Sunday, June 25, 2017

Pitkin Flask Display

Pitkin-type flask display at the Museum of Connecticut Glass. June 17, 2017.
The June open house at the Museum of Connecticut Glass hosted a unique display of about 30 Pitkin-type flasks, plus some related bottles and inkwells. Dana Charlton-Zarro, a well-regarded specialist in this style of early American glass, was kind enough to bring up a portion of her fabulous collection for the open house, and to stay around to share her extensive knowledge of the bottles.

Dana's collection focuses on New England Pitkin-type flasks, many of which were indeed made at the Pitkin Glass Works, though more or less identical bottles were produced by the Coventry, Mather, Glastenbury and probably Willington glass factories in Connecticut, as well as in New Hampshire factories. Glassware in the same general style was produced in Mid Atlantic and Midwestern glass works, though the forms, colors and rib counts of New England Pitkins seem to be fairly distinctive.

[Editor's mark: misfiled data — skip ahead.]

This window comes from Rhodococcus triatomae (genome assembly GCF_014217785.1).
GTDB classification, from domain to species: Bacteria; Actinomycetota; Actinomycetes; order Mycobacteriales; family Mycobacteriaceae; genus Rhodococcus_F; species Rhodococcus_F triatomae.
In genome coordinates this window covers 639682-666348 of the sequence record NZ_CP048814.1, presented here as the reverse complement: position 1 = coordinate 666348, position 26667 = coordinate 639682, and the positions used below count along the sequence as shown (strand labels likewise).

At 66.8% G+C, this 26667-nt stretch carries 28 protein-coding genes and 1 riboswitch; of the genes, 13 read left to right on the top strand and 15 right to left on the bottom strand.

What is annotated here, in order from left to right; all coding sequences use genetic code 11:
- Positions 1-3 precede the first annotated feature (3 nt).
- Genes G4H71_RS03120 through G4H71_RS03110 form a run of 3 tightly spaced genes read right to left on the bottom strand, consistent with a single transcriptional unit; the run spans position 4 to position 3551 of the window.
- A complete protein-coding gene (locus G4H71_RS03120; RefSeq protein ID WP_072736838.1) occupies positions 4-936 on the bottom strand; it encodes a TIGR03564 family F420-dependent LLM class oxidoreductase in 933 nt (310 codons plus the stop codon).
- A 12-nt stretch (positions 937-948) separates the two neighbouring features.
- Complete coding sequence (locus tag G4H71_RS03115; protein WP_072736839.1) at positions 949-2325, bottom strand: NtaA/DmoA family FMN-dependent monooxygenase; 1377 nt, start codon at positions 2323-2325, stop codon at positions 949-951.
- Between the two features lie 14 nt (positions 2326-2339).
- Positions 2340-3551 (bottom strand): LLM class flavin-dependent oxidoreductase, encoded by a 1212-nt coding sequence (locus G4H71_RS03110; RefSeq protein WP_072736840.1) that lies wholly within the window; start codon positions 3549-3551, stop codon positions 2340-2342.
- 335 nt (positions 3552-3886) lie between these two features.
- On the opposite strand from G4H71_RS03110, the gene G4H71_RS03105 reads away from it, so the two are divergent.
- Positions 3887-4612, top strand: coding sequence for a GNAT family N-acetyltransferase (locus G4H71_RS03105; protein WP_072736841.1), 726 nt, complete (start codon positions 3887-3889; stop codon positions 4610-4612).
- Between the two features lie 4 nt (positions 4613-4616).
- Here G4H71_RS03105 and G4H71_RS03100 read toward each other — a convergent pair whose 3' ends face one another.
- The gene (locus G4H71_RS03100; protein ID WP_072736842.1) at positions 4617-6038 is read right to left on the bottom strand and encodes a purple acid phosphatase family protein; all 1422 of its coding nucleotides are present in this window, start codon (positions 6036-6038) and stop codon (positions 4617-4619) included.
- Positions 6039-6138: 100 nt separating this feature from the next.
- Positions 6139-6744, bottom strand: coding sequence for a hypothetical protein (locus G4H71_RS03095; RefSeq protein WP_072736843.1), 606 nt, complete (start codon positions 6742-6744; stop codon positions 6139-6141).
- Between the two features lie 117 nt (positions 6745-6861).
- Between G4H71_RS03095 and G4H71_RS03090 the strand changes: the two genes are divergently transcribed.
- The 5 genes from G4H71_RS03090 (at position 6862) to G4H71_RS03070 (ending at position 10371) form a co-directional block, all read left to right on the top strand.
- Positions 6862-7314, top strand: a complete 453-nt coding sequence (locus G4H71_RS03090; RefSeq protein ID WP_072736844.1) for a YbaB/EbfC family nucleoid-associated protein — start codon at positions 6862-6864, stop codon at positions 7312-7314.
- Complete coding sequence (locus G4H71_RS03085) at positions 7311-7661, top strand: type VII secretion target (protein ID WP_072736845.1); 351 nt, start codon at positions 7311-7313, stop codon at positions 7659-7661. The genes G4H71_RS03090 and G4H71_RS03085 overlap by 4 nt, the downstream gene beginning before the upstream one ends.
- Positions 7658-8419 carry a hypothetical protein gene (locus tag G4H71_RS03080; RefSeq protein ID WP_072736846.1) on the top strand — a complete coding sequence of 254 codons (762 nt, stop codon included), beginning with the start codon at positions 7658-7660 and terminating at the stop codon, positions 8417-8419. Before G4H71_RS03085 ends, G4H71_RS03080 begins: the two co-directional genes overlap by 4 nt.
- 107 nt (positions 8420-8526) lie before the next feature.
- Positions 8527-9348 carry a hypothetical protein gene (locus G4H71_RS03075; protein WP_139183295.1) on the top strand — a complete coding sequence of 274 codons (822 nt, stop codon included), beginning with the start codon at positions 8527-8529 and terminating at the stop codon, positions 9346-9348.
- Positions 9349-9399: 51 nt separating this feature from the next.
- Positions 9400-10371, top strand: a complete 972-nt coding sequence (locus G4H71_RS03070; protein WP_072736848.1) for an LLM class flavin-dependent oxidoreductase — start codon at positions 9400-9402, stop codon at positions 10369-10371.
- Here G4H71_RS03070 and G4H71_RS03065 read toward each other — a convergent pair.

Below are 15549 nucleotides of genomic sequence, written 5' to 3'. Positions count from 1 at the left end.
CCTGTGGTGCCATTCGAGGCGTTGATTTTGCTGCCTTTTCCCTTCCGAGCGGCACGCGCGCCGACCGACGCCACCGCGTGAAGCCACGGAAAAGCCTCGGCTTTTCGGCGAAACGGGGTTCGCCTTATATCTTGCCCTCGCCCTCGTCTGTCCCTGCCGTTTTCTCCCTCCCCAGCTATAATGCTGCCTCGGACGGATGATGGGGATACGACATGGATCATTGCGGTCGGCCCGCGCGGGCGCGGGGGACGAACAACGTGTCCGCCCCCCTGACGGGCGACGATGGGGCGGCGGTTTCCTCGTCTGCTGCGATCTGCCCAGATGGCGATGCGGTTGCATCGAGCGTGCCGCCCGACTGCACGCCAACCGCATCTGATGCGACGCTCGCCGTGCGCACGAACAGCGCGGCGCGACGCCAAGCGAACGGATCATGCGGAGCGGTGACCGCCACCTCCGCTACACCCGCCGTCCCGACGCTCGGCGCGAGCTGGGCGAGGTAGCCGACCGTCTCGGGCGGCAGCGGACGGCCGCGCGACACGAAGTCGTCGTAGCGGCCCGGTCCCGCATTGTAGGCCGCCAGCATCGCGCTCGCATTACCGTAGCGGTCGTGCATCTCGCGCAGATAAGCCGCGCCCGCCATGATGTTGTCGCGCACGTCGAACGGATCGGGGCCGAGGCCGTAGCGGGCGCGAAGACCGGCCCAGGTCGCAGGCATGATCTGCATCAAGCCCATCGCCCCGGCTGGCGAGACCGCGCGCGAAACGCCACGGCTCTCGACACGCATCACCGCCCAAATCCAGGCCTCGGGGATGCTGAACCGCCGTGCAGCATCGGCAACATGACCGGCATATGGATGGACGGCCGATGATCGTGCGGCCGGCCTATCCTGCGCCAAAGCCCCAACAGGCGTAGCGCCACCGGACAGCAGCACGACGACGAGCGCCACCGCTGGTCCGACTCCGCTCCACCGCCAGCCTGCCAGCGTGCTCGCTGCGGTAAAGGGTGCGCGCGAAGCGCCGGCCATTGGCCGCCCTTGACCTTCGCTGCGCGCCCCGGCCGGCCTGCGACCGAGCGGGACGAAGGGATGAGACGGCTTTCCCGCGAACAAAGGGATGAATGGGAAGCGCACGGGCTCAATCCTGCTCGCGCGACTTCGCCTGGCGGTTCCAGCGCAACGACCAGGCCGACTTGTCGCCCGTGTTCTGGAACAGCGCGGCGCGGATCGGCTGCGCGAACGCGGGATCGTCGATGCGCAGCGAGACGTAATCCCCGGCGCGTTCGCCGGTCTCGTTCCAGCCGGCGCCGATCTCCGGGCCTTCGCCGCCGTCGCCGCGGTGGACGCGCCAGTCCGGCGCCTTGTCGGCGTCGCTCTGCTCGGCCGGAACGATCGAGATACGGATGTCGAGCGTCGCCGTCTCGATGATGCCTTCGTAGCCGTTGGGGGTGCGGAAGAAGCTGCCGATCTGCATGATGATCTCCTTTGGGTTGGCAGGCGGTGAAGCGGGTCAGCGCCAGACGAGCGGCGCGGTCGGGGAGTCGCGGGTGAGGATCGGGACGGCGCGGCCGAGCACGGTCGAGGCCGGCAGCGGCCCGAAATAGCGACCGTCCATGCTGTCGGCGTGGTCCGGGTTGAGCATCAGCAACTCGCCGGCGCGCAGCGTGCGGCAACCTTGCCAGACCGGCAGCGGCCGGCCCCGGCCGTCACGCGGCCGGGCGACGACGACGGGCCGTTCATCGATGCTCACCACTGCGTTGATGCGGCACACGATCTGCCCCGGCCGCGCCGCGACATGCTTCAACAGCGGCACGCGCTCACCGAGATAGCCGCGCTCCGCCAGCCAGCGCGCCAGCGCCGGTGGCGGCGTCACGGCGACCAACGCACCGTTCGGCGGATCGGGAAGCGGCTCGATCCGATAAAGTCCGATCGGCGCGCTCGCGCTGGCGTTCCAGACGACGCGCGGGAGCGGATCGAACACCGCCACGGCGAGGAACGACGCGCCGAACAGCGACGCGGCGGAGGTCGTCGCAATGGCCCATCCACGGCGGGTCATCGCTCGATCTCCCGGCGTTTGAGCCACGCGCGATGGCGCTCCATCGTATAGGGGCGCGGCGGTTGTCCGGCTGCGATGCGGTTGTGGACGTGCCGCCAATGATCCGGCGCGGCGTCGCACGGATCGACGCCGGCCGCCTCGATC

The process of blowing Pitkin-type flasks was complex and required multiple steps executed by a skilled craftsman. Various modern glass studios, including Pairpoint on Cape Cod, have attempted to recreate New England Pitkins, though the delicate patterns and eggshell-thin glass of better antique flasks seems to be very difficult to replicate. At some point, probably around 1820, Pitkin-type flasks went out of production, replaced by sunburst flasks and other styles of embossed bottles blown in two part metal molds, in a much less technically demanding procedure.

Dana Charlton-Zarro (with flask) explains the finer points of Pitkin-type flasks to some Museum visitors.

The gaffer had some difficulties with this bottle: some sections of the sides got folded over and stuck to themselves during the blowing process.

Some smaller Pitkin flasks, between four and five inches tall. Pitkins below five inches tall (or more than seven inches) are relatively rare.

Pitkin type inkwells. The squared-off example (center left) was probably expanded in a dip mold for snuffs, and was recovered from a Connecticut stream bank relatively recently. The "cross-swirled" example (center right), with ribs curved to the left and to the right, is also very rare.

Some more special Pitkins: pint and half-pint examples in a blue-green color, with barely any hint of olive (the color is more blue in person), and a greenish, wide, flattened bottle with very tight ribbing.

No comments:

Post a Comment